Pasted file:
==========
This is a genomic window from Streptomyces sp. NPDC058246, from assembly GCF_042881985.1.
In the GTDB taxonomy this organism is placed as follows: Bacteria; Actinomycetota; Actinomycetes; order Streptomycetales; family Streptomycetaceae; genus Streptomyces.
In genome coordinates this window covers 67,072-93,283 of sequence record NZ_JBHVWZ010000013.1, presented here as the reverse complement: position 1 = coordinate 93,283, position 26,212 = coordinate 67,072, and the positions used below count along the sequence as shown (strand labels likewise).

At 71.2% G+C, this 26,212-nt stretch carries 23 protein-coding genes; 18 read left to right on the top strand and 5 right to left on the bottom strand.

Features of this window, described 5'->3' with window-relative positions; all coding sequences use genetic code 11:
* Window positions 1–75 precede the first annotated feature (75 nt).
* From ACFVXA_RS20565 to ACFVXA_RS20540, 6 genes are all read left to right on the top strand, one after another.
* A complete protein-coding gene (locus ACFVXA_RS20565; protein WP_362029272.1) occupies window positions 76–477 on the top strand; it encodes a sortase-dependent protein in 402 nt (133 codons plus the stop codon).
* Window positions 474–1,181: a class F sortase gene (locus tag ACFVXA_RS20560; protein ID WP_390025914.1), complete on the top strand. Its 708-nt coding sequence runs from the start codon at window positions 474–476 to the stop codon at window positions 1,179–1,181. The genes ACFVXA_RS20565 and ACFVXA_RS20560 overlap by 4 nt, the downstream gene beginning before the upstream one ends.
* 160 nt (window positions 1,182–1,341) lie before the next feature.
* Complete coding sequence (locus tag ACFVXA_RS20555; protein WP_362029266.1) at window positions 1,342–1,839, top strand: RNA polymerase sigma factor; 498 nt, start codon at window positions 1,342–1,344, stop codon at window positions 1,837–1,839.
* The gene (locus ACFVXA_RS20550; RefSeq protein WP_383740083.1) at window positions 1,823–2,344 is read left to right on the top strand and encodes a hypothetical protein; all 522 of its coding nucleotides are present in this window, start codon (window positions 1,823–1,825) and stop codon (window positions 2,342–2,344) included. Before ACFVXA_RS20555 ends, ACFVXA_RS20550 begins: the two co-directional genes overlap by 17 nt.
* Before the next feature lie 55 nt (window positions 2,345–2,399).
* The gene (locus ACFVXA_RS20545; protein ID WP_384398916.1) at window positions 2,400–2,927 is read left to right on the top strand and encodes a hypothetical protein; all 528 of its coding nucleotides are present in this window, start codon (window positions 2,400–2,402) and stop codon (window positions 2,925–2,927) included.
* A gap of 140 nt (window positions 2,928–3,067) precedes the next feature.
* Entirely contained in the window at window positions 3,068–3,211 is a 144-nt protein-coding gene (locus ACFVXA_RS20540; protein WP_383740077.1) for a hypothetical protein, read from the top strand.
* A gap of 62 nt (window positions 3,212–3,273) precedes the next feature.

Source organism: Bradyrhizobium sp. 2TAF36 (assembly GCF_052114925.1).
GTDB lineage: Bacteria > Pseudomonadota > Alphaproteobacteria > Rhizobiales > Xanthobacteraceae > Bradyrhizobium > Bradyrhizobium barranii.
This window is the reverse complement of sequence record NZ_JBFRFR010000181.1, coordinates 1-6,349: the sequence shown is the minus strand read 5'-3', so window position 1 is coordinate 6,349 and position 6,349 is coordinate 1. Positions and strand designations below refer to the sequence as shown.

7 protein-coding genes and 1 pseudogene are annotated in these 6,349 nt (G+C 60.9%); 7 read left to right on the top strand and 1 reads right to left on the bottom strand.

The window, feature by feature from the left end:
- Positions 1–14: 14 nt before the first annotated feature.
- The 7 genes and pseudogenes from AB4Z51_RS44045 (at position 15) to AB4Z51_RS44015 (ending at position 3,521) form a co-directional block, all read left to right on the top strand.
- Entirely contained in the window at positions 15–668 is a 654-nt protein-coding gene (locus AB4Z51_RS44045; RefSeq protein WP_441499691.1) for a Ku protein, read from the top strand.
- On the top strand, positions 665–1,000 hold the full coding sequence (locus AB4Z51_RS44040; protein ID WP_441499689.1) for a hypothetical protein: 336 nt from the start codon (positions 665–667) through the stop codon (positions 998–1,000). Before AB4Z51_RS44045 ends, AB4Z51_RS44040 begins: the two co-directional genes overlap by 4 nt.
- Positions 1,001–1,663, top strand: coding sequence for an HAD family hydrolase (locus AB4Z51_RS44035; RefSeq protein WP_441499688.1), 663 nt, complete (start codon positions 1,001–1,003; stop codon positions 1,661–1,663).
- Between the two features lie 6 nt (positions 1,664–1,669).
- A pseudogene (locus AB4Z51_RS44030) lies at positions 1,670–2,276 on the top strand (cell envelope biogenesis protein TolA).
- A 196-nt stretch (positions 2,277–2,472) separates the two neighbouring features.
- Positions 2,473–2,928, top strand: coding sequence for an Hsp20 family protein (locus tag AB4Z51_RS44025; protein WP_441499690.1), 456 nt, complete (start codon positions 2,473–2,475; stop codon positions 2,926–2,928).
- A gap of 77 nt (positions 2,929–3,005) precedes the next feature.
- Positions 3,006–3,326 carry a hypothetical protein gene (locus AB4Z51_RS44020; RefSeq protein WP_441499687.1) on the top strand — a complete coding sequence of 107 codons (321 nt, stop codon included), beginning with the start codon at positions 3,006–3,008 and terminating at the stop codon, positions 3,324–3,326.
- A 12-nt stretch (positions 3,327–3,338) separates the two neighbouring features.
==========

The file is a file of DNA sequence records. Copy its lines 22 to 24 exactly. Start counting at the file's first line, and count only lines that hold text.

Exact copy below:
The window, feature by feature from the left end:
- Positions 1–14: 14 nt before the first annotated feature.
- The 7 genes and pseudogenes from AB4Z51_RS44045 (at position 15) to AB4Z51_RS44015 (ending at position 3,521) form a co-directional block, all read left to right on the top strand.